Environmental group will spend big to turn out Colorado millennials

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The front page of a new website launched Tuesday by the Environmental Defense Fund with the goal of mobilizing 100,000 young voters to cast ballots this fall in order to prompt action on climate change.

DENVER — Environmental Defense Fund launched a $2 million campaign Tuesday to turn out Colorado millennials this fall by asking them to pledge to vote in order to propel action on climate change.

EDF’s “Defend Our Future” effort will target students at the University of Colorado at Boulder and Colorado State in an effort to get 100,000 young people to make that pledge and to share via social networks.

The goal: increasing turnout among young people, who generally don’t turn out to vote in off-year elections — potentially impacting one of the country’s most important and competitive U.S. Senate battles this year — and providing a tactical blueprint that can be followed in 2016.

“Our goal is demonstrate that these young voters can be mobilized to turn up in a midterm election, even when there’s not an exciting presidential race on the ballot,” said EDF’s Alicia Prevost Tuesday.

“We know that young voters care about climate change but they don’t vote in large numbers, especially in midterm elections. This 2014 midterm is an opportunity to test the tools that were honed in 2012 to get these young voters out.”

Mirroring the micro-targeting approach pioneered by the Obama campaigns of 2008 and 2012, EDF’s campaign will target millennials using direct mail, web ads and face-to-face contact with activists working Colorado’s two largest college campuses — all with the goal of getting them to pledge to vote this November because they care about climate change and encouraging them to share their pledge with friends in person and via social media networks.

“With this group, you can’t reach them through traditional means. So we’re going to have a very strong digital and social effort,” said Mitch Stewart a consultant to EDF who served as Battleground States Director on President Obama’s 2012 campaign.

“We know if someone makes a commitment and signs their name on a pledge line, it’ll increase their likelihood of voting; and that’s especially true with millennials or drop-off voters.”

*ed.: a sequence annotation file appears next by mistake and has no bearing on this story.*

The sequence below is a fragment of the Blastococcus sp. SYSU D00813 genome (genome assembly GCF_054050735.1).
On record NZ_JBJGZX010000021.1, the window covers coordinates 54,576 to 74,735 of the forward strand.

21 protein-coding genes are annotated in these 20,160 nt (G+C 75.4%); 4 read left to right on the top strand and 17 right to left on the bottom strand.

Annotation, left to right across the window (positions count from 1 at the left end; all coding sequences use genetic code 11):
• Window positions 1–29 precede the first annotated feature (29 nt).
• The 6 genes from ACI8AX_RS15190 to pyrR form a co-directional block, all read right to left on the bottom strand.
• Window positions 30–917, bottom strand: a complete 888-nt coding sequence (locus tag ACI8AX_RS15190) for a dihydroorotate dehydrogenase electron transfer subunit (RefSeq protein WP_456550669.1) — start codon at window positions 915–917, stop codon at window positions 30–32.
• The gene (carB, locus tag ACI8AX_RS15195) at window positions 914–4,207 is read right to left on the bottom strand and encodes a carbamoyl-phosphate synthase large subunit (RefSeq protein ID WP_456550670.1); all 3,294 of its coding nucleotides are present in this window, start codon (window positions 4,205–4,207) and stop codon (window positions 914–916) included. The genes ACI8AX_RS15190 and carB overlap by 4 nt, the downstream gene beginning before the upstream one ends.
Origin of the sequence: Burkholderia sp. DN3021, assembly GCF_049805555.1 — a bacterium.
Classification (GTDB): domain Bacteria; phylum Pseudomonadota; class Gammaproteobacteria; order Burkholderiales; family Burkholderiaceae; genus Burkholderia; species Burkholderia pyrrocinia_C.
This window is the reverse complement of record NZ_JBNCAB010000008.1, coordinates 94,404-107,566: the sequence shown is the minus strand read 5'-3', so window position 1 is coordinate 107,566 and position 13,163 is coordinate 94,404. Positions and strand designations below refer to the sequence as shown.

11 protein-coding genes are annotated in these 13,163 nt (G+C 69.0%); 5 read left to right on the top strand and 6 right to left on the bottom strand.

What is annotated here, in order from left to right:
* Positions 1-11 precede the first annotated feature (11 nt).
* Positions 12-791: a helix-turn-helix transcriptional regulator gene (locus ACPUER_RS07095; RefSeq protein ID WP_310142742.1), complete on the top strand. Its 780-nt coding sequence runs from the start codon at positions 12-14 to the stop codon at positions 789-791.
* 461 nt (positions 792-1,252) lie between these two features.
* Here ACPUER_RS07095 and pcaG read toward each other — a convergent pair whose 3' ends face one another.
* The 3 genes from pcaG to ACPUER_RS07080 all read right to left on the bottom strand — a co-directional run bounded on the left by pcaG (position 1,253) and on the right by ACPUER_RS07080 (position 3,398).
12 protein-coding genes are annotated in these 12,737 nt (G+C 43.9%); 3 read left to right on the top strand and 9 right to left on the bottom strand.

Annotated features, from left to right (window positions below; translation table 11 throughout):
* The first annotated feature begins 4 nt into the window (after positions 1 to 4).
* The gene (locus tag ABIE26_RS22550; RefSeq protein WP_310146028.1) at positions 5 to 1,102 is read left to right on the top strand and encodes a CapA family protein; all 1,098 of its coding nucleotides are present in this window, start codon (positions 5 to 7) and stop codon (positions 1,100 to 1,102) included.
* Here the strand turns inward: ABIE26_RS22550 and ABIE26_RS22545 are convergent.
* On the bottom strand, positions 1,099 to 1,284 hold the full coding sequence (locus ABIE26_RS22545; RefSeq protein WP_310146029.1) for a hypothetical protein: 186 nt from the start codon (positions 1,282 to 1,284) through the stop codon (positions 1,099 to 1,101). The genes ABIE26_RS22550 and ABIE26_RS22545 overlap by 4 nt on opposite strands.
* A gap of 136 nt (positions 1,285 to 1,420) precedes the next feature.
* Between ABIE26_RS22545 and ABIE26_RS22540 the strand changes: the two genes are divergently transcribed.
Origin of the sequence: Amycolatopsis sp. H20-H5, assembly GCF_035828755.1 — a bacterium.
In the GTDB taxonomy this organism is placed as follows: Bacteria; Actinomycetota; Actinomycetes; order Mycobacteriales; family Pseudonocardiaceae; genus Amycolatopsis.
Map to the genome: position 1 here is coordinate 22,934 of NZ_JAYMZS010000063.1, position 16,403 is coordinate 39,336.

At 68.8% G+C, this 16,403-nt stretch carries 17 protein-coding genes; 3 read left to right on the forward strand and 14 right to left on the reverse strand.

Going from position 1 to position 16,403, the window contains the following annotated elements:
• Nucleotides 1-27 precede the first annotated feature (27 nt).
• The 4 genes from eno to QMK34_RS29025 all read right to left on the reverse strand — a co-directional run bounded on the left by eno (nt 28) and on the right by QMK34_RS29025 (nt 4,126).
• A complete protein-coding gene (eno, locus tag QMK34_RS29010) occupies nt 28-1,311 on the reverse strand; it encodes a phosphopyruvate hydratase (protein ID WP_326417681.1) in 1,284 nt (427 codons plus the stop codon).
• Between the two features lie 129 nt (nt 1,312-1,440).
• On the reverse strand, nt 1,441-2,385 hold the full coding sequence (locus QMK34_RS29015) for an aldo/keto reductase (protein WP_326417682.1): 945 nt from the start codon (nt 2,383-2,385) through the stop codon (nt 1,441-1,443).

None of the battleground states saw as big of a drop-off in millennials voting in the last mid-term election as Colorado; after 51 percent of young people voted in 2008, only 24 percent of them turned out in 2010.

According to Stewart, mobilizing those young drop-off voters was a high priority for Obama’s 2012 campaign, which helped boost turnout among Colorado millennials again to 45 percent, helping Obama win the state by five points.

While EDF stressed that the campaign is non-partisan, simply an effort to demonstrate that young people care about climate change and can be mobilized on the issue, its success is likely to benefit Democratic U.S. Sen. Mark Udall, a strong conservationist in a tough fight to win reelection.

His opponent, Congressman Cory Gardner, R-Yuma, has stated that he doesn’t believe human actions contribute to climate change.

In fact, another group attempting to spark action on climate change, Tom Steyer’s NextGen Climate, is spending $50 million this fall on behalf of Udall and six other candidates; NextGen is currently running a TV ad in Colorado attacking Gardner for denying that climate change is occurring.

Another group, Generation Opportunity, launched earlier this summer in an effort to engage younger voters on a message of economic freedom — something that could help Republican candidates this fall.

That group, which is running a television ad highlighting the country’s debt, is taking a more traditional approach to targeting millennials, spending $710,000 on TV ads and $190,000 on digital media efforts.

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